Thor: Ragnarok is a Flash Gordon flavored blast from beginning to end. It’s not the best Marvel movie, but it’s the most “Marvel” movie to date.
We’ve had nearly a decade of Marvel Cinematic Universe movies and Thor: Ragnarok plays like a graduate thesis on how to make a movie that’s fun, has plenty of humor, isn’t too heavy at any moment, and basically functions as complete escapist fare. Whatever it is that has brought audiences back to the theater for ten years is wrapped in a nice bow and presented in a little over two hours.
Thor: Ragnarok begins with a great opening sequence that demonstrates how Thor has been roaming the galaxy righting-wrongs. When he defeats an enemy who wanted to destroy Asgard, Thor decides to return home, just in time to see that his brother Loki has been up to his old tricks.
You’ll be forgiven if you’ve never heard of director . Marvel continues its streak of hiring television creators to direct their big screen blockbusters, and you can’t fault them, they have an impressive track record. While Thor: Ragnarok is not a brilliant tour de force, Waititi’s direction is exceptionally effective with dialogue, particularly humorous bits.
I don’t want to take anything away from the action though, there’s plenty of it, and it’s all pure joy. When Thor gets his mojo going you’ll be on the edge of your seat, and most-likely rooting. Also, there’s a flashback with Valkyrie that’s beautiful and quite clever, and another shot with a mirrored floor that’s particularly inspired.
He’s borrowing some visually from , and the center-weighted shots of , but if you’re going to steal, you should steal from the best.
You can expect Waititi to get more big films soon.
Flash Gordon (the 1980 movie) was mentioned intentionally. From the beginning of this film to the very end, it felt like an homage to that film. The settings, the tone, the soundtrack—everything screamed Flash Gordon to me. That’s certainly not a knock from this fan. I have no idea why we haven’t seen a joyous space opera in a long time, and Thor: Ragnarok unquestionably a tribute to that film.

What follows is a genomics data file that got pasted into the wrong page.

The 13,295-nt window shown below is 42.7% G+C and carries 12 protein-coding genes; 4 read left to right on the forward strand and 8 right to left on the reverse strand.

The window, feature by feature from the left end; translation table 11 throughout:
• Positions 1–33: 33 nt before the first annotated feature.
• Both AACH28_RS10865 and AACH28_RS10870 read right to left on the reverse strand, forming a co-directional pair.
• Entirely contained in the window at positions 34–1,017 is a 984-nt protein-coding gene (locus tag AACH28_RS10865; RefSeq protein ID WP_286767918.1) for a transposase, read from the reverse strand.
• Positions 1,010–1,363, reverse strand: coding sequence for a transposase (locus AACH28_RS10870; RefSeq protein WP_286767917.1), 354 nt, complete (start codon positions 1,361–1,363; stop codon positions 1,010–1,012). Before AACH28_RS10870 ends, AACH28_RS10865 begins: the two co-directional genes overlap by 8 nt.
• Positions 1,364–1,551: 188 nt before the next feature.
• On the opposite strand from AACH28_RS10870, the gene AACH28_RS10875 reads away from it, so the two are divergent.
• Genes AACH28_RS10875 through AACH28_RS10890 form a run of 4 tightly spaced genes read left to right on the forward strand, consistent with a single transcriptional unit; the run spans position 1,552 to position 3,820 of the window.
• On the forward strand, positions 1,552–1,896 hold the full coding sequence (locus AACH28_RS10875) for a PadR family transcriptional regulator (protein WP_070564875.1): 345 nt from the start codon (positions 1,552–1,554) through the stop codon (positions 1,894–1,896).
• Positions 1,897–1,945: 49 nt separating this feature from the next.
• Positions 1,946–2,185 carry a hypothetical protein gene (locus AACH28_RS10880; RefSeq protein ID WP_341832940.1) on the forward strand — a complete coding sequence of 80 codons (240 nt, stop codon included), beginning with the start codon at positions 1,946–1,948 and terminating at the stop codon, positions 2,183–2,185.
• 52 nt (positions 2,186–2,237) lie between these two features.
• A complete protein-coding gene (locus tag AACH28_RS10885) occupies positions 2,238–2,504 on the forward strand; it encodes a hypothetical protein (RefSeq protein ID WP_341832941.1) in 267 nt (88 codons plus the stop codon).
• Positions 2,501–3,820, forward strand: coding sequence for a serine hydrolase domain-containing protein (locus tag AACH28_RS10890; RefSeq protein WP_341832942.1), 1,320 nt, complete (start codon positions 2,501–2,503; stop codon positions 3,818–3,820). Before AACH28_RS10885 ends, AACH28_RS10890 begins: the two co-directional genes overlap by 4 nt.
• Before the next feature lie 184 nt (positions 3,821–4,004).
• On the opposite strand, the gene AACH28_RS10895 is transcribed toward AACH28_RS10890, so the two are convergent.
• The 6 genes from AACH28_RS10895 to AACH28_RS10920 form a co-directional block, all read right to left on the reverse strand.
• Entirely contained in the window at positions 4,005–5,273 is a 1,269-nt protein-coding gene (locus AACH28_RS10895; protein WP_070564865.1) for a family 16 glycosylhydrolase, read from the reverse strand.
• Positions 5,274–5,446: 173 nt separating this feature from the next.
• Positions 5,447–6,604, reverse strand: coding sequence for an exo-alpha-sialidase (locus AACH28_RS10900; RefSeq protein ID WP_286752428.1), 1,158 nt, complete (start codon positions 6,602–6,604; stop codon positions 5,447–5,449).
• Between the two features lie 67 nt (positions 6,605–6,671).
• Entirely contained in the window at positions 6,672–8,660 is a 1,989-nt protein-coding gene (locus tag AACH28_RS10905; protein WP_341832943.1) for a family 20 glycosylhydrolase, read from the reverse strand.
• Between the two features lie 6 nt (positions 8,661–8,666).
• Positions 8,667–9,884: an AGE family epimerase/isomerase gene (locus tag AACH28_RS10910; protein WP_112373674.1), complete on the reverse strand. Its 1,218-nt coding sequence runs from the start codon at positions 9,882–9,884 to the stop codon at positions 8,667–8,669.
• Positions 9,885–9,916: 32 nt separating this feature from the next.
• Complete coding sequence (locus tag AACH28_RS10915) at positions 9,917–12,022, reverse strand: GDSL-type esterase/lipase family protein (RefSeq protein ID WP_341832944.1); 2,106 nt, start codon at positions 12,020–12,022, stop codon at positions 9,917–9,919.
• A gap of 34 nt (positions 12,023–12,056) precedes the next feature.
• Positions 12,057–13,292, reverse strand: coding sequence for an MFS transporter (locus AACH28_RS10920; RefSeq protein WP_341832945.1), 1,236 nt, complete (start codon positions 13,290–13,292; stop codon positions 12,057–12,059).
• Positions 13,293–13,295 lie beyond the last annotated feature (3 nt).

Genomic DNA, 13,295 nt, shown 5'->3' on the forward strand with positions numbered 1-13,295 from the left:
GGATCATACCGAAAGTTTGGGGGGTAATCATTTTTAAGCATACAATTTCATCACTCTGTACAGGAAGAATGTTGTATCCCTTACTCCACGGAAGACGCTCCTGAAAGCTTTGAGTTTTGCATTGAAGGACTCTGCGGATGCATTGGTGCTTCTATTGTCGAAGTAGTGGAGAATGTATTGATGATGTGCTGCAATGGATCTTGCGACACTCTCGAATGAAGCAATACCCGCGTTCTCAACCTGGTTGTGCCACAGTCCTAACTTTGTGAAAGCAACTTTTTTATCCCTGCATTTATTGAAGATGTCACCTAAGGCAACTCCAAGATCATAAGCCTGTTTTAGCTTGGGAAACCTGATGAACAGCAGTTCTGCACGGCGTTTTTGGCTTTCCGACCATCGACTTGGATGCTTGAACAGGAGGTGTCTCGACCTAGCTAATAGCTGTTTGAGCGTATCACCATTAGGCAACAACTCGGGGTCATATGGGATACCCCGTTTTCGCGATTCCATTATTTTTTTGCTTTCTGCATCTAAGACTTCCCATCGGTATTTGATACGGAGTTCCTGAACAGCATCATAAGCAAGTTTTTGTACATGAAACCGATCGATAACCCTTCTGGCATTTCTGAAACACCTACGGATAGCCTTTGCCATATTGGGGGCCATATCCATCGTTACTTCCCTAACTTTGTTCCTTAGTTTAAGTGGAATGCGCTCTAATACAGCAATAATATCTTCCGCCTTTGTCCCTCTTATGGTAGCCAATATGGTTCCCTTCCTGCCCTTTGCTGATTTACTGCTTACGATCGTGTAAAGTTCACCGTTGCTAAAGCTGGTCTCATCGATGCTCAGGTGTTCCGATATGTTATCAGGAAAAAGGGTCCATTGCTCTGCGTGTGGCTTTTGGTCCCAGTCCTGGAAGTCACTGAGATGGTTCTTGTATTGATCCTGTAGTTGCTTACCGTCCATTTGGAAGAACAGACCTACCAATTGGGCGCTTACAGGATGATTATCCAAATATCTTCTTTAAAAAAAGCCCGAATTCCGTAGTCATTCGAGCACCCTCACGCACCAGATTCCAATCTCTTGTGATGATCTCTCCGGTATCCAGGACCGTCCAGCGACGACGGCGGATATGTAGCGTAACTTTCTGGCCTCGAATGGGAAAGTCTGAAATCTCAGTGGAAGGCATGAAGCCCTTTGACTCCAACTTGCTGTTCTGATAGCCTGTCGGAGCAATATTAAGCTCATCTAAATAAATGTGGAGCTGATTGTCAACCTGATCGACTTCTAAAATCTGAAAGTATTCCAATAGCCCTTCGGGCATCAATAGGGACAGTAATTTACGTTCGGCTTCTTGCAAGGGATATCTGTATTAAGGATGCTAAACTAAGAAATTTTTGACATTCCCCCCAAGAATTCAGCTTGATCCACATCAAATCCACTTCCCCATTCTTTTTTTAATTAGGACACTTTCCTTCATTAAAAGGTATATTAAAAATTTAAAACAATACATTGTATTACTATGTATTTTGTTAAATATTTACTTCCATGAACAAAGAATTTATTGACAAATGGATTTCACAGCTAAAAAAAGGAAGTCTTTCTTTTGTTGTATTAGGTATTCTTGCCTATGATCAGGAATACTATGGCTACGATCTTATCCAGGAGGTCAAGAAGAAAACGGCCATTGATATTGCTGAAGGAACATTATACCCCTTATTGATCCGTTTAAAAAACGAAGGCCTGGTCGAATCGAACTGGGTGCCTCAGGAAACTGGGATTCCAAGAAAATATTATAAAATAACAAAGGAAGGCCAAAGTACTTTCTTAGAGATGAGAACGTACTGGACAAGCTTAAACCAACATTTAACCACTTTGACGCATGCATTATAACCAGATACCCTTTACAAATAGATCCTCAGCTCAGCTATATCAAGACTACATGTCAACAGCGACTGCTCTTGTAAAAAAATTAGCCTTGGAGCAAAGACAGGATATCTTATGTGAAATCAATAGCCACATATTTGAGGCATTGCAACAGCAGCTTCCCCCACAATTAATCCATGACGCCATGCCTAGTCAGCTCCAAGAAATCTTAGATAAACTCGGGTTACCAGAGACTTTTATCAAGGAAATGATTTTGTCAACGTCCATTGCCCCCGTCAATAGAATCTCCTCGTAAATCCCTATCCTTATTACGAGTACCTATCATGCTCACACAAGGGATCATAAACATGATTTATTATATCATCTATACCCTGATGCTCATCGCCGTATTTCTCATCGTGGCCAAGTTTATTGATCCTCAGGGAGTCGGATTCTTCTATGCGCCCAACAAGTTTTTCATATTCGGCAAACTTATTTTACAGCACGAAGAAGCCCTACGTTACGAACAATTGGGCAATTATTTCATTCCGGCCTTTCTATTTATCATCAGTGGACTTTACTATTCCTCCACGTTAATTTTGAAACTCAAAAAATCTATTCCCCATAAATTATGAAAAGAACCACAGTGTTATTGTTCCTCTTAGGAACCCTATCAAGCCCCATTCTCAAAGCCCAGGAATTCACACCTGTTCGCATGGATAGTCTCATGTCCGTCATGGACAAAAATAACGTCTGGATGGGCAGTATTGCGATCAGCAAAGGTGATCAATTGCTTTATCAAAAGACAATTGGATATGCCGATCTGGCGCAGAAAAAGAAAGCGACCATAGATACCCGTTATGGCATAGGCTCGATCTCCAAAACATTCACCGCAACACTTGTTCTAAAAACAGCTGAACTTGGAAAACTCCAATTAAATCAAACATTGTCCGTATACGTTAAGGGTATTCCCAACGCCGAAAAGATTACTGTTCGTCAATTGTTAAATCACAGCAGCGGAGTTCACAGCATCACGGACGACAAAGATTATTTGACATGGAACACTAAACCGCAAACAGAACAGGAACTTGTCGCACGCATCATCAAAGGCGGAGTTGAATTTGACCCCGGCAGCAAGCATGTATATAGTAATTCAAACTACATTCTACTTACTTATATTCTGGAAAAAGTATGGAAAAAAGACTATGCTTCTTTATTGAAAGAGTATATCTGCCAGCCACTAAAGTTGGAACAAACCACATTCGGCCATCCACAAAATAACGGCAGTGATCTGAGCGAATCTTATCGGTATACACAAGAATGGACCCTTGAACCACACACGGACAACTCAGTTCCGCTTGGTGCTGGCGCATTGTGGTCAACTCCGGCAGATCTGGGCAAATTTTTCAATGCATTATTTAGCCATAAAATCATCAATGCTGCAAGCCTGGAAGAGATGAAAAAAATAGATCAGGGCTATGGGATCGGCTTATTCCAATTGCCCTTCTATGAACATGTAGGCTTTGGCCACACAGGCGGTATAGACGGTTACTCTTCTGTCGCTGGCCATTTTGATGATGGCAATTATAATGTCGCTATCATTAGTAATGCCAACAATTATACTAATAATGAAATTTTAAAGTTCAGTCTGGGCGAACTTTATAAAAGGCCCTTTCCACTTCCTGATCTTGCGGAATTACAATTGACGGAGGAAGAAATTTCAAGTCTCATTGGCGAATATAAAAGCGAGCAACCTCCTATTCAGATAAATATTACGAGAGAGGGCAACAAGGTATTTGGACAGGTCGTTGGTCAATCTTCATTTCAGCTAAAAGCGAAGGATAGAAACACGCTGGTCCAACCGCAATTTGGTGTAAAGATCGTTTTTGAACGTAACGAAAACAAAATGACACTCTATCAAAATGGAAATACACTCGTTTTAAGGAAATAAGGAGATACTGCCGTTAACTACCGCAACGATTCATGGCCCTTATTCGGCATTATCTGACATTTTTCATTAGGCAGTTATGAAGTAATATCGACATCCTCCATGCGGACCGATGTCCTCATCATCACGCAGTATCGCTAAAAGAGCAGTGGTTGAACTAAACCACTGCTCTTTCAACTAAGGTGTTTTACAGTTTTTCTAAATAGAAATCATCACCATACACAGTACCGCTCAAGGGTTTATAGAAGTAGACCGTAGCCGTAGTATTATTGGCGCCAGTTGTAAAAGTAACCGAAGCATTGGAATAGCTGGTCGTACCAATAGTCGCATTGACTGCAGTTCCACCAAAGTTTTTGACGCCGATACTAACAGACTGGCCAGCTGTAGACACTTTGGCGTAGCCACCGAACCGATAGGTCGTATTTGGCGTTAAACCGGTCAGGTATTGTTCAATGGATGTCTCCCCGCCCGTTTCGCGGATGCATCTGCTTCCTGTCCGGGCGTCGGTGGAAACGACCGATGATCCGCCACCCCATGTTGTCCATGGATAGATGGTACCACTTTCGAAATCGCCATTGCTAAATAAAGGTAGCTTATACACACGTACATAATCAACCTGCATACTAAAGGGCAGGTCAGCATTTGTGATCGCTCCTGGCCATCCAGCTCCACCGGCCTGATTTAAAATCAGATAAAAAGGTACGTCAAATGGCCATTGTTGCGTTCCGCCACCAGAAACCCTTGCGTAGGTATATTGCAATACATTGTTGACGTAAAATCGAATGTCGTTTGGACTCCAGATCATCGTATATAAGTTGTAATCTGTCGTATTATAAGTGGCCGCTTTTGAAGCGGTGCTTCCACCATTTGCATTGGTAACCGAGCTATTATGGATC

The writing team of Eric Pearson (who’s been penning Agent Carter episodes), Craig Kyle , and Christopher Yost (who have both been writing Marvel comic series, seriously!) are a good demonstration of how deep (and good) the Marvel bench is. Much of the success of Thor: Ragnarok is due to the combination of knowing these characters, and simply letting them play off of each other in a satisfying way.
Gone is the stuffy Asgardian delivery from the first Thor film. Chris Hemsworth plays Thor with such aplomb and genuine enthusiasm that he’s taken a stick-in-the-mud character and made him one of my favorites.
Tom Hiddleston, again as Loki, is always a scene-stealer, and we get to see a nice character arc with him too. Tessa Thompson, as Valkyrie is suitably rough around the edges, and an ass-kicker to boot. Even director Taika Waititi gets his share of laughs as Korg.
Cate Blanchett’s Hela knocks down two of Marvel’s longstanding weaknesses, which is a dearth of female villains, and a lack of quality villains in general. Not only is Blanchett absolutely wonderful in the role, mesmerizing even, but she’s a serious threat to everyone, and even a nuanced sympathetic villain to boot! And let’s just say that goth look is working for her.
Maybe Marvel should give their scripts to their cartoon department more often.
Mark Ruffalo gets to show his own comedy chops, both as Bruce Banner, and as Hulk. If you’re a Hulk fan, you’ve never seen him quite like this.
The Score and The Creative Team
Thor: Ragnarok also tackles another one of Marvels’ frequent missteps. Unlike most of Marvel’s forgettable scores, this music is catchy, sets the mood perfectly, and actually makes me want to pick up the soundtrack.
So, when the credits rolled I sought out the composer, and it was none other than Devo alum Mark Mothersbaugh. Crack that whip! This score is a winner.
The ads for Thor: Ragnarok proudly proclaim that this is the best Marvel film to date. It’s very good, but it’s not the best. It lacks the heart and poignancy of Guardians of the Galaxy Vol. 2. It’s not as big a movie as The Avengers. It’s not as smart and exciting as the Captain America: The Winter Soldier.
But, what Thor: Ragnarok gives us is two wonderful hours, where we can sit down with some friends, have Hulk-sized belly laughs, and cheer for the good guys (and girls), and honestly forget about all the other terrible stuff that’s happening in the real world.
That’s well worth the price of a movie ticket, and that’s also the reason why it’s the most “Marvel” film so far.
All images are copyright Marvel Studios.